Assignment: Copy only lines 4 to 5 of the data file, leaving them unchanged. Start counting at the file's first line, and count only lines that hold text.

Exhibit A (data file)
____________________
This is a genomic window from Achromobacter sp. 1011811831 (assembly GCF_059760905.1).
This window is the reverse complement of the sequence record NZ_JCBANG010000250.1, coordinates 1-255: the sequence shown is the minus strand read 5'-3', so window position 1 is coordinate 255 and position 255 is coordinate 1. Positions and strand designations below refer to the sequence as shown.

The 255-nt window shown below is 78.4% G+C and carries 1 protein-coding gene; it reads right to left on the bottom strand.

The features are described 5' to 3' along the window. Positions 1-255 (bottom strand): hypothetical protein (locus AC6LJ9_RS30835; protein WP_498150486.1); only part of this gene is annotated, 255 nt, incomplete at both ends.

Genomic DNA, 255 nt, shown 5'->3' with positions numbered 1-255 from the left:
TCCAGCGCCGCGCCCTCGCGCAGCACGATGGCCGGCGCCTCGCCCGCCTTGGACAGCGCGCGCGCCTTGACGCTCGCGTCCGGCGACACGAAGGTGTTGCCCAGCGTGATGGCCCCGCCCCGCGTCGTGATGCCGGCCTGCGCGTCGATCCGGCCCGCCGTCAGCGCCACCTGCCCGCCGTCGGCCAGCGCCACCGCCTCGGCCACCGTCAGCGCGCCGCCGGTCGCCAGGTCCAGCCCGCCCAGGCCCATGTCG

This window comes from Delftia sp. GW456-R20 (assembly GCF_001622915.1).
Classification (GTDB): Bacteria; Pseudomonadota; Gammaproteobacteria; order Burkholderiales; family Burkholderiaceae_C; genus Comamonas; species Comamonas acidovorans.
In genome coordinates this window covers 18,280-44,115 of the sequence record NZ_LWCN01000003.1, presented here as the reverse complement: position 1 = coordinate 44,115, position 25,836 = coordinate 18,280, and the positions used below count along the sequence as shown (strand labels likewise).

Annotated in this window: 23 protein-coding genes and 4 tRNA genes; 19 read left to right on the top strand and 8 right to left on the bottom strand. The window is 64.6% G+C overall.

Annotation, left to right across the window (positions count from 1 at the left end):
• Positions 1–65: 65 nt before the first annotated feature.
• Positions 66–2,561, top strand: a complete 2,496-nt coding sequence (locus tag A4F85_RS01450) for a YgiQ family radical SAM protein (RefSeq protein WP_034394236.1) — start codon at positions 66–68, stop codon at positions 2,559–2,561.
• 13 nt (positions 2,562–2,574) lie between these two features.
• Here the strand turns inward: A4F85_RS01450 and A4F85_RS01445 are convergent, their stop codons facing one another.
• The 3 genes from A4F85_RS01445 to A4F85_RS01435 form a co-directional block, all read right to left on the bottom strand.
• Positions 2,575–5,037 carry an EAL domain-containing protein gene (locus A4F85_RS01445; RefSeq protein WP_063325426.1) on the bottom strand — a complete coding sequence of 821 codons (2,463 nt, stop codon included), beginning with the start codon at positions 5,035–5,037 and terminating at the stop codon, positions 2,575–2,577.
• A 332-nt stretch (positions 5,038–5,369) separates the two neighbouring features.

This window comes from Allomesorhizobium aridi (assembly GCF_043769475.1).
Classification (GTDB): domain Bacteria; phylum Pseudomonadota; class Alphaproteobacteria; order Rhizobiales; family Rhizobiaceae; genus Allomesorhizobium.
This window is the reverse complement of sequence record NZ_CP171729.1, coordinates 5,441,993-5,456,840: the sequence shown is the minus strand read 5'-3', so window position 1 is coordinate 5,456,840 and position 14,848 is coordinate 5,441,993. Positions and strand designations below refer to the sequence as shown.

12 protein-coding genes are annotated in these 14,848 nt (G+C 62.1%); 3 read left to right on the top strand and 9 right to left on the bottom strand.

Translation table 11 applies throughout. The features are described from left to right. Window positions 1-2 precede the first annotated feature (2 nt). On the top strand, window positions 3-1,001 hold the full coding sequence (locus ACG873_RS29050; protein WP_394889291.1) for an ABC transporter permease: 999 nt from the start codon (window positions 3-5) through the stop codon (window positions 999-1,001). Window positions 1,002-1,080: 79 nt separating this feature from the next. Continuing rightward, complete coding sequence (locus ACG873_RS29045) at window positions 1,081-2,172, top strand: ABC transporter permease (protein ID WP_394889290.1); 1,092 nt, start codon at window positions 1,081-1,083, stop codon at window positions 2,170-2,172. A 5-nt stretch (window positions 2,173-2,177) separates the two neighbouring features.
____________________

The features are described 5' to 3' along the window. Positions 1-255 (bottom strand): hypothetical protein (locus AC6LJ9_RS30835; protein WP_498150486.1); only part of this gene is annotated, 255 nt, incomplete at both ends.

Genomic DNA, 255 nt, shown 5'->3' with positions numbered 1-255 from the left: